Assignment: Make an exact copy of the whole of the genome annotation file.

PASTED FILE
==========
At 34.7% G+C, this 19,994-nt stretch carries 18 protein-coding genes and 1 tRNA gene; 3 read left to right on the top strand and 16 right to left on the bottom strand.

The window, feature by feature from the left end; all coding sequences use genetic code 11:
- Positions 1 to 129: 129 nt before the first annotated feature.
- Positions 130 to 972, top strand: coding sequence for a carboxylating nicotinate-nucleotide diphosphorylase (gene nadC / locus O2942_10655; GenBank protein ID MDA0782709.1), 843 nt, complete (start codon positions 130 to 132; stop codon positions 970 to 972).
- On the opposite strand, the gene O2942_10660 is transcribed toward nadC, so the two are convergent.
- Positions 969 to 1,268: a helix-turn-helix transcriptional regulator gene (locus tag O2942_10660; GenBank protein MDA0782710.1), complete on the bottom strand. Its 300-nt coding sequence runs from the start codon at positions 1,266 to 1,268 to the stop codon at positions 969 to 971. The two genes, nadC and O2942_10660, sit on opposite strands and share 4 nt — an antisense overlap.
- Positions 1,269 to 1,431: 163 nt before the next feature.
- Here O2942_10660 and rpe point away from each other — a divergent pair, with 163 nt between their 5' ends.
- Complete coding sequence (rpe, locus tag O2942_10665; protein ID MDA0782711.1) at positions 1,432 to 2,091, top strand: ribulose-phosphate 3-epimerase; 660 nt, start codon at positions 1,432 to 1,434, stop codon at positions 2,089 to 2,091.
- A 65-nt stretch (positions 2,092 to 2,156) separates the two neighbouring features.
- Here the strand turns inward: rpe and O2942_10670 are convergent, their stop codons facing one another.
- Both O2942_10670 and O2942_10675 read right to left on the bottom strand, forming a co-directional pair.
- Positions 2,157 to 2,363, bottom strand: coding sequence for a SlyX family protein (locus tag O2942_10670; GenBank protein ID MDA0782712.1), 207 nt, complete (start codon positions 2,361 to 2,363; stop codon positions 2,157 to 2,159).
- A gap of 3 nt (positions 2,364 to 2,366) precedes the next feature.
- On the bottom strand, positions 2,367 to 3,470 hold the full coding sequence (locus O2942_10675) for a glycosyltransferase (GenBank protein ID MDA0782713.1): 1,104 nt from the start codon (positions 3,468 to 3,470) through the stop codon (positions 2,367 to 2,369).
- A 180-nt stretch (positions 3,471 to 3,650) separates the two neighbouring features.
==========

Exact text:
At 34.7% G+C, this 19,994-nt stretch carries 18 protein-coding genes and 1 tRNA gene; 3 read left to right on the top strand and 16 right to left on the bottom strand.

The window, feature by feature from the left end; all coding sequences use genetic code 11:
- Positions 1 to 129: 129 nt before the first annotated feature.
- Positions 130 to 972, top strand: coding sequence for a carboxylating nicotinate-nucleotide diphosphorylase (gene nadC / locus O2942_10655; GenBank protein ID MDA0782709.1), 843 nt, complete (start codon positions 130 to 132; stop codon positions 970 to 972).
- On the opposite strand, the gene O2942_10660 is transcribed toward nadC, so the two are convergent.
- Positions 969 to 1,268: a helix-turn-helix transcriptional regulator gene (locus tag O2942_10660; GenBank protein MDA0782710.1), complete on the bottom strand. Its 300-nt coding sequence runs from the start codon at positions 1,266 to 1,268 to the stop codon at positions 969 to 971. The two genes, nadC and O2942_10660, sit on opposite strands and share 4 nt — an antisense overlap.
- Positions 1,269 to 1,431: 163 nt before the next feature.
- Here O2942_10660 and rpe point away from each other — a divergent pair, with 163 nt between their 5' ends.
- Complete coding sequence (rpe, locus tag O2942_10665; protein ID MDA0782711.1) at positions 1,432 to 2,091, top strand: ribulose-phosphate 3-epimerase; 660 nt, start codon at positions 1,432 to 1,434, stop codon at positions 2,089 to 2,091.
- A 65-nt stretch (positions 2,092 to 2,156) separates the two neighbouring features.
- Here the strand turns inward: rpe and O2942_10670 are convergent, their stop codons facing one another.
- Both O2942_10670 and O2942_10675 read right to left on the bottom strand, forming a co-directional pair.
- Positions 2,157 to 2,363, bottom strand: coding sequence for a SlyX family protein (locus tag O2942_10670; GenBank protein ID MDA0782712.1), 207 nt, complete (start codon positions 2,361 to 2,363; stop codon positions 2,157 to 2,159).
- A gap of 3 nt (positions 2,364 to 2,366) precedes the next feature.
- On the bottom strand, positions 2,367 to 3,470 hold the full coding sequence (locus O2942_10675) for a glycosyltransferase (GenBank protein ID MDA0782713.1): 1,104 nt from the start codon (positions 3,468 to 3,470) through the stop codon (positions 2,367 to 2,369).
- A 180-nt stretch (positions 3,471 to 3,650) separates the two neighbouring features.